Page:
More significantly, there are likely to be other candidates and the votes they receive will dilute the Conservative vote, especially if the Conservatives are unpopular. The figures quoted for 2015 suggest that an Independent candidate who received votes from more than 40% of voters would have been sure of election even if none of these votes reduced the Conservative vote (the average Conservative vote was 1,885 which is about 40% of 4,648).

    This does not seem too demanding for a truly popular candidate and Mr Mcshee should be encouraged to stand. If he is unsuccessful, it is more likely to be because he is less popular than thought than because of dismal election arithmetic.

  2. John Perkins Reply

    September 6, 2018 at 4:58 pm

    It was not my intention to discourage anyone from standing as an Independent. A choice of candidates is vital for any democracy and the more independently-minded candidates there are, the better.

    For Cllr McShee to have gained a seat as an Independent at the last election, he would not have needed to receive nearly as many votes as he actually did get as a Conservative. He should be encouraged by that. Also, the experience in Lovelace ward shows how a popular candidate and/or an unpopular alternative can give rise to dramatic change.

    However, I stand by my assertion that it’s not easy for Independents; the system is skewed against them. There are several reasons for that, the best-known being that some people vote only for one party regardless of its quality or that of its candidates.

    Another reason, expressed before in these pages, is that it can be physically difficult for one person to contact enough people to gain the support needed. Wards are arranged in such a way that each seat has roughly the same electorate. In single-member wards, it might just be possible for an individual to make contact with the entire electorate but multi-member wards have far more households, making it impossible for them all to be visited without help.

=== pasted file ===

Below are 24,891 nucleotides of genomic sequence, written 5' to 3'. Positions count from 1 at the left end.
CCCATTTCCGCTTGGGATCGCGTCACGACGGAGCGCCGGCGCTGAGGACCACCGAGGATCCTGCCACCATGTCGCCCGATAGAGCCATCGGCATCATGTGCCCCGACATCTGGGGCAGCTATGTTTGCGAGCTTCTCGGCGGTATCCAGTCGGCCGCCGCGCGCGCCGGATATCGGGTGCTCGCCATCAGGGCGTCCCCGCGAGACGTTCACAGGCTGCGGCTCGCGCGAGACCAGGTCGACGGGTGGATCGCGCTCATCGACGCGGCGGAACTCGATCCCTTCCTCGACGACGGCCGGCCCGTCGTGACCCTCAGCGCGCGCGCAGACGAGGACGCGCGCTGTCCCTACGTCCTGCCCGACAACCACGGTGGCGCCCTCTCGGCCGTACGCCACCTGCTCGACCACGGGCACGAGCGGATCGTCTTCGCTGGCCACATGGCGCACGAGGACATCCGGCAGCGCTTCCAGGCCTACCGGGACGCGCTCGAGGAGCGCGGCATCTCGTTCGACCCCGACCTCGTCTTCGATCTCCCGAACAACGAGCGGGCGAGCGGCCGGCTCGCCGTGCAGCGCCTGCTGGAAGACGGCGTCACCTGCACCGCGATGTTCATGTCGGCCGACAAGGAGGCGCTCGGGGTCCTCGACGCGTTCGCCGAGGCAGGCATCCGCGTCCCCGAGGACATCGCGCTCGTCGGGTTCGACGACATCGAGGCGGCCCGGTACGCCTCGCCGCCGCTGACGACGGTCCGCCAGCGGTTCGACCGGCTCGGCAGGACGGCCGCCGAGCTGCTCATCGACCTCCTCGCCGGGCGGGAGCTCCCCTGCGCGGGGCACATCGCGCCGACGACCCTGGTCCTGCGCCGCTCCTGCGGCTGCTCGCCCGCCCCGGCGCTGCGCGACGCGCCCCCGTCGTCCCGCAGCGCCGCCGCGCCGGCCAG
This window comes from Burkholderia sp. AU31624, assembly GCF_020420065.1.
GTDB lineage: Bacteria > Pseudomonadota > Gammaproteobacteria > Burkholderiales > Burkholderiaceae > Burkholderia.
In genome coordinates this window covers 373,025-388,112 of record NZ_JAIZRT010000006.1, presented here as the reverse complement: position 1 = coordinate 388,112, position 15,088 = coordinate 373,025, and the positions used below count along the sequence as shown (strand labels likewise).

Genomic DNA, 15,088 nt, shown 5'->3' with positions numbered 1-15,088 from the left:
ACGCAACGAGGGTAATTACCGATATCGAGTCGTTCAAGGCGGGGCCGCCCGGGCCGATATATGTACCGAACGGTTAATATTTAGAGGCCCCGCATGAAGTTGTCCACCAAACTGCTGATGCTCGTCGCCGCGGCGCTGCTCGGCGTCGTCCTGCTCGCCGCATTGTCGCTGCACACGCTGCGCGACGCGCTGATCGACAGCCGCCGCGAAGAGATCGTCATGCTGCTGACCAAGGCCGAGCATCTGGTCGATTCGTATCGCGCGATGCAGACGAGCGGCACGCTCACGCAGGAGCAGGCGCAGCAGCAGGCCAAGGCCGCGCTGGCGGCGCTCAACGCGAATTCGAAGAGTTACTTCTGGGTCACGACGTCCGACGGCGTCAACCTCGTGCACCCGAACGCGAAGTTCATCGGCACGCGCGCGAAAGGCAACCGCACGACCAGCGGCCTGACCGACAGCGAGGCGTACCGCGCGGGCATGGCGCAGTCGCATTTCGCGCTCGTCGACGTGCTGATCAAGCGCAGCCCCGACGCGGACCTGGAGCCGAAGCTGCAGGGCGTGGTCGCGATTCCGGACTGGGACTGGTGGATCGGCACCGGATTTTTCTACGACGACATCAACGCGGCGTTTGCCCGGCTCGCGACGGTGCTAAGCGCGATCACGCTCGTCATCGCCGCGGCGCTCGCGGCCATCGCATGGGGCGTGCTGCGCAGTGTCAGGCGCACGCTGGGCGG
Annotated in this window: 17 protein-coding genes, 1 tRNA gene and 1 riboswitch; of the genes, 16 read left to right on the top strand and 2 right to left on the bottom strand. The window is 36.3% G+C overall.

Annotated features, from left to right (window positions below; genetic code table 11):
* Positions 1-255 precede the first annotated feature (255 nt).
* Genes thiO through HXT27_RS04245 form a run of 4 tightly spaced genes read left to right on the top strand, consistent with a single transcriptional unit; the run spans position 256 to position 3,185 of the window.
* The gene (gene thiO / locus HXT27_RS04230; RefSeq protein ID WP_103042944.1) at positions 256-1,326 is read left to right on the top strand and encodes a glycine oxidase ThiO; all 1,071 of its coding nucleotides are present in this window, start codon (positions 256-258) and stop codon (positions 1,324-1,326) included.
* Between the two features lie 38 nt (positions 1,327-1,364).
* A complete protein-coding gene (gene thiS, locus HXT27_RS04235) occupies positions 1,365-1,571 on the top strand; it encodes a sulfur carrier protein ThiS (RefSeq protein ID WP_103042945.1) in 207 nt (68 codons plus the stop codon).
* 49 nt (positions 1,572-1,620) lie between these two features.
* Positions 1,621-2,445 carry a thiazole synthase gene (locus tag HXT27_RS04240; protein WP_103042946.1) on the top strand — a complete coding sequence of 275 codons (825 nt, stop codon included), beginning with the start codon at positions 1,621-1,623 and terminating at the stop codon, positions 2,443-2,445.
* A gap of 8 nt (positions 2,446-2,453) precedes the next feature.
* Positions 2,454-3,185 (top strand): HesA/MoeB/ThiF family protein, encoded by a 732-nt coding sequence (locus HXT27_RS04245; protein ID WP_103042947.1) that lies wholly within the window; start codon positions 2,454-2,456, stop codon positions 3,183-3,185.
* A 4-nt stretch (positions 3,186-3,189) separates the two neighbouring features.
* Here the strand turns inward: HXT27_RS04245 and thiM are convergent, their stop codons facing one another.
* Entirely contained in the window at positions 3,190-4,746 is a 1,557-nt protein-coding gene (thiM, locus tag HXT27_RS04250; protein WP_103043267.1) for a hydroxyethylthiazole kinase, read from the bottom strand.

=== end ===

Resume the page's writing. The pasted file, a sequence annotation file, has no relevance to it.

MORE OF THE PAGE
Large parties have that help, small ones and Independents do not. There is no doubt that people are influenced by contact, even if it’s only a leaflet. If Cllr McShee is unsuccessful it might simply because he could not speak to enough people.

    In my opinion, it would be unwise for anyone to try to persuade people to support only themselves as that might be regarded as underhand or attempting to constrain free votes.

  3. John Lomas Reply

    September 7, 2018 at 11:27 am

    When I was growing up in Stoughton, I believe the ward was a multi-member one but with elections each year because terms of office for the councillors did not run concurrently, a system that is still used in other areas of the country, including Woking.

    I am sure that my parents voted each time according to what they thought of the candidate regardless of his/her party allegiance.

    Maybe records will confirm, but I believe that Frank Sparrow (Con) and Bill Bellerby (Lab), for instance, served Stoughton for overlapping terms. I know that my parents voted for both of them at some time. But they would never have voted for Dick Nugent (Con) for the parliamentary seat.